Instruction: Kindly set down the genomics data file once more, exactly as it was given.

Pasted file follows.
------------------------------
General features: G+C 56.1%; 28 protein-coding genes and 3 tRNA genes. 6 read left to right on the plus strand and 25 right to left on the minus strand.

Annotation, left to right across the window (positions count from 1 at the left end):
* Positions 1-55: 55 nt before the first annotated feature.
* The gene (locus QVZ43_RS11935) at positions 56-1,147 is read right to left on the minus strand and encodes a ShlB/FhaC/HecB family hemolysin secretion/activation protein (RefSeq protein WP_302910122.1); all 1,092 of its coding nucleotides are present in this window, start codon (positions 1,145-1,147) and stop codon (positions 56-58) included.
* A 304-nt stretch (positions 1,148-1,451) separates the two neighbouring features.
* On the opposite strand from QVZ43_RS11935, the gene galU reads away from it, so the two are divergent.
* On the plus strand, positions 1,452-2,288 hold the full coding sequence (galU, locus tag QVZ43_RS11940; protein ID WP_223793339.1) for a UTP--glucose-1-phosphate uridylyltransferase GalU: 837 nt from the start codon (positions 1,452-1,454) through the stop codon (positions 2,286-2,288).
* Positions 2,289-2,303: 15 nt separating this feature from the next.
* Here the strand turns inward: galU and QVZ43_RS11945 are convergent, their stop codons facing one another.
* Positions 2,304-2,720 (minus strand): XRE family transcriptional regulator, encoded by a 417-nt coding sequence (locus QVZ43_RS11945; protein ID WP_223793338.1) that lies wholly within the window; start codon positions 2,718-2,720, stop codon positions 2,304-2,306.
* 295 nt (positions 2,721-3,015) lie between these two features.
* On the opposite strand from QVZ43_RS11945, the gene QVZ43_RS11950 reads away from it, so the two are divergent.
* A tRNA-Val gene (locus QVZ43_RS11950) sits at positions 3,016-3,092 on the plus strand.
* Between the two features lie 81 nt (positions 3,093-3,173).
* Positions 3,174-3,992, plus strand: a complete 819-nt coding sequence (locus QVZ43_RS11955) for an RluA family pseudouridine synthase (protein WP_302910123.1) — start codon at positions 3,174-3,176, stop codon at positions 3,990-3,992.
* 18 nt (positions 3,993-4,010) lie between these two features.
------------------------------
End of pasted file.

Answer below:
General features: G+C 56.1%; 28 protein-coding genes and 3 tRNA genes. 6 read left to right on the plus strand and 25 right to left on the minus strand.

Annotation, left to right across the window (positions count from 1 at the left end):
* Positions 1-55: 55 nt before the first annotated feature.
* The gene (locus QVZ43_RS11935) at positions 56-1,147 is read right to left on the minus strand and encodes a ShlB/FhaC/HecB family hemolysin secretion/activation protein (RefSeq protein WP_302910122.1); all 1,092 of its coding nucleotides are present in this window, start codon (positions 1,145-1,147) and stop codon (positions 56-58) included.
* A 304-nt stretch (positions 1,148-1,451) separates the two neighbouring features.
* On the opposite strand from QVZ43_RS11935, the gene galU reads away from it, so the two are divergent.
* On the plus strand, positions 1,452-2,288 hold the full coding sequence (galU, locus tag QVZ43_RS11940; protein ID WP_223793339.1) for a UTP--glucose-1-phosphate uridylyltransferase GalU: 837 nt from the start codon (positions 1,452-1,454) through the stop codon (positions 2,286-2,288).
* Positions 2,289-2,303: 15 nt separating this feature from the next.
* Here the strand turns inward: galU and QVZ43_RS11945 are convergent, their stop codons facing one another.
* Positions 2,304-2,720 (minus strand): XRE family transcriptional regulator, encoded by a 417-nt coding sequence (locus QVZ43_RS11945; protein ID WP_223793338.1) that lies wholly within the window; start codon positions 2,718-2,720, stop codon positions 2,304-2,306.
* 295 nt (positions 2,721-3,015) lie between these two features.
* On the opposite strand from QVZ43_RS11945, the gene QVZ43_RS11950 reads away from it, so the two are divergent.
* A tRNA-Val gene (locus QVZ43_RS11950) sits at positions 3,016-3,092 on the plus strand.
* Between the two features lie 81 nt (positions 3,093-3,173).
* Positions 3,174-3,992, plus strand: a complete 819-nt coding sequence (locus QVZ43_RS11955) for an RluA family pseudouridine synthase (protein WP_302910123.1) — start codon at positions 3,174-3,176, stop codon at positions 3,990-3,992.
* 18 nt (positions 3,993-4,010) lie between these two features.